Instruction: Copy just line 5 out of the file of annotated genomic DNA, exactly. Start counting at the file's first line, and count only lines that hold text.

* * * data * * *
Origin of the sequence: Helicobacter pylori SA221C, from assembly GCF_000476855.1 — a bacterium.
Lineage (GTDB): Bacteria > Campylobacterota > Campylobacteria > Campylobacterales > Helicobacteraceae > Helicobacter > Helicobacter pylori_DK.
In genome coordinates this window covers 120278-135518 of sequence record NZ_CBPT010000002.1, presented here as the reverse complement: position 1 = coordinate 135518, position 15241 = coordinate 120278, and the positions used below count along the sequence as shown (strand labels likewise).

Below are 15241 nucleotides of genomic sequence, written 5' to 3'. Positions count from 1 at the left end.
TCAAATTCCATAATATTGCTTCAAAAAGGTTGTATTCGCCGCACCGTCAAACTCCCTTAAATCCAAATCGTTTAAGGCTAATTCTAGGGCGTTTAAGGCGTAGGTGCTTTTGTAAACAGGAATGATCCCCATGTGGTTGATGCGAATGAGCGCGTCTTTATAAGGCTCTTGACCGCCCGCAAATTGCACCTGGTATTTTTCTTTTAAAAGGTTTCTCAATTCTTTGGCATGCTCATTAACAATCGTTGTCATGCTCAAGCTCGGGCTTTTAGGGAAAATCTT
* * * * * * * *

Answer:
TCAAATTCCATAATATTGCTTCAAAAAGGTTGTATTCGCCGCACCGTCAAACTCCCTTAAATCCAAATCGTTTAAGGCTAATTCTAGGGCGTTTAAGGCGTAGGTGCTTTTGTAAACAGGAATGATCCCCATGTGGTTGATGCGAATGAGCGCGTCTTTATAAGGCTCTTGACCGCCCGCAAATTGCACCTGGTATTTTTCTTTTAAAAGGTTTCTCAATTCTTTGGCATGCTCATTAACAATCGTTGTCATGCTCAAGCTCGGGCTTTTAGGGAAAATCTT